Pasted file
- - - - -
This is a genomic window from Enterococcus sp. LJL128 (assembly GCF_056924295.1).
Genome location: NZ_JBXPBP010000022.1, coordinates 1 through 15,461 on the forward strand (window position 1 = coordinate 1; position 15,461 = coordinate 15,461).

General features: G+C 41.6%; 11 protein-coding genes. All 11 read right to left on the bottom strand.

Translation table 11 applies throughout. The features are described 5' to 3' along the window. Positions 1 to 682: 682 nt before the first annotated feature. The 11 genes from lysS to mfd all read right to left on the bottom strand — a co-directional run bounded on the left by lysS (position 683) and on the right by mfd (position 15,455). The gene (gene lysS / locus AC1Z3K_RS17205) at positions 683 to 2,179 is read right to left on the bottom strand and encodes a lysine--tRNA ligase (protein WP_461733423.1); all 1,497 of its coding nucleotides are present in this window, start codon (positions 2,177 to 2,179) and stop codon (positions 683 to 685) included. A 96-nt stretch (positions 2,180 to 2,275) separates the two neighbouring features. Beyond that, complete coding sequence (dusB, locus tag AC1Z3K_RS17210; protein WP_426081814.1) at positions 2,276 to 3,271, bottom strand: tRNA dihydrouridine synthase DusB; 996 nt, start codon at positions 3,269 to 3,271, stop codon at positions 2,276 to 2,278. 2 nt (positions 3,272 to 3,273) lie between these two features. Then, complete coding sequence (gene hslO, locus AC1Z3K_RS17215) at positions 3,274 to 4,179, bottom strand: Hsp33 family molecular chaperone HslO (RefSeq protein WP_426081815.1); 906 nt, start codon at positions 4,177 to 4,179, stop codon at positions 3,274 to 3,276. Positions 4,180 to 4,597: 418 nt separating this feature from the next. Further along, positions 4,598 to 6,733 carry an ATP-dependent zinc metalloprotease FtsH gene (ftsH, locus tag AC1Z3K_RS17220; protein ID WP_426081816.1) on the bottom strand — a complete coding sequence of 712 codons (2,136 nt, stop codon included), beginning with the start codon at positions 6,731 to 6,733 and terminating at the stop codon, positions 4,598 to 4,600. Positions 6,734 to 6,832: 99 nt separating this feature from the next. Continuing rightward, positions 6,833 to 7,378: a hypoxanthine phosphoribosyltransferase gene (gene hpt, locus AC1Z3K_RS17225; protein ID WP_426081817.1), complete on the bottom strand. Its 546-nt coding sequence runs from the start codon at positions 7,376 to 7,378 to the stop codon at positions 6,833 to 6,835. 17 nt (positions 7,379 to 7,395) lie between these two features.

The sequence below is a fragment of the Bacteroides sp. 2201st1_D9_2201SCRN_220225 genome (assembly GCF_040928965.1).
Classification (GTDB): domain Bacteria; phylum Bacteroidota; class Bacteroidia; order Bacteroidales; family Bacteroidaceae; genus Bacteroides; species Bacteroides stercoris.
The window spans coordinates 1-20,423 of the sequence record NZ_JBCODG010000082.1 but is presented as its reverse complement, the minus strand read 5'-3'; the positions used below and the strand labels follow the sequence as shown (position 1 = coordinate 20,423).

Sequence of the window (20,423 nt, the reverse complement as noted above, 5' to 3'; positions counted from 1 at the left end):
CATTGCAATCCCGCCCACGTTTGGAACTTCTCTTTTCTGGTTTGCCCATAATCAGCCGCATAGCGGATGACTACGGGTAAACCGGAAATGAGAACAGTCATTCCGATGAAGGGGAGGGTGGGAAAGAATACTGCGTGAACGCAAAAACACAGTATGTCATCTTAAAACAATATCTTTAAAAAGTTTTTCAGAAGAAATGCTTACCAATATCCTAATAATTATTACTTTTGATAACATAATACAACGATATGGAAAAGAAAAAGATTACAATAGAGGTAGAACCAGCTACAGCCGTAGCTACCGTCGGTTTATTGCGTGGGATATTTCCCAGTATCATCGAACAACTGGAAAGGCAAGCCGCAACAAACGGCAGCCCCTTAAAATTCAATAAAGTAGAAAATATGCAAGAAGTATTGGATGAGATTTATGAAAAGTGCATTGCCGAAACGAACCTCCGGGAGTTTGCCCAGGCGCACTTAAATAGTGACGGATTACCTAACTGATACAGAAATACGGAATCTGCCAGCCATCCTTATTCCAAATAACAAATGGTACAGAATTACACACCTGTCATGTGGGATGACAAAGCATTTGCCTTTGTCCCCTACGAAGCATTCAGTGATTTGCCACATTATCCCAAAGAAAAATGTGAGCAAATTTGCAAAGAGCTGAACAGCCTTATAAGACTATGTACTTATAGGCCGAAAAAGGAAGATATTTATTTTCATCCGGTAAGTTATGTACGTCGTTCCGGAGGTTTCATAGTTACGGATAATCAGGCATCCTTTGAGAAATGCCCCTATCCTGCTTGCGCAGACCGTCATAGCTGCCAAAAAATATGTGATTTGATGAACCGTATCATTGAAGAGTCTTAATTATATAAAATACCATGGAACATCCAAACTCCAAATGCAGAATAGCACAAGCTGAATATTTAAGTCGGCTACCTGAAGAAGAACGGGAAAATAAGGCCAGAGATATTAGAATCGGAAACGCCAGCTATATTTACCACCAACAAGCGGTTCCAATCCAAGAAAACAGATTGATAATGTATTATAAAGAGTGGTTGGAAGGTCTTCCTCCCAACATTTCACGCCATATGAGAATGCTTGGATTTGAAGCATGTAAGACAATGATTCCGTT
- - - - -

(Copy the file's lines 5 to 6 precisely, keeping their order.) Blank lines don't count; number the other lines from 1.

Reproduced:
The sequence below is a fragment of the Bacteroides sp. 2201st1_D9_2201SCRN_220225 genome (assembly GCF_040928965.1).
Classification (GTDB): domain Bacteria; phylum Bacteroidota; class Bacteroidia; order Bacteroidales; family Bacteroidaceae; genus Bacteroides; species Bacteroides stercoris.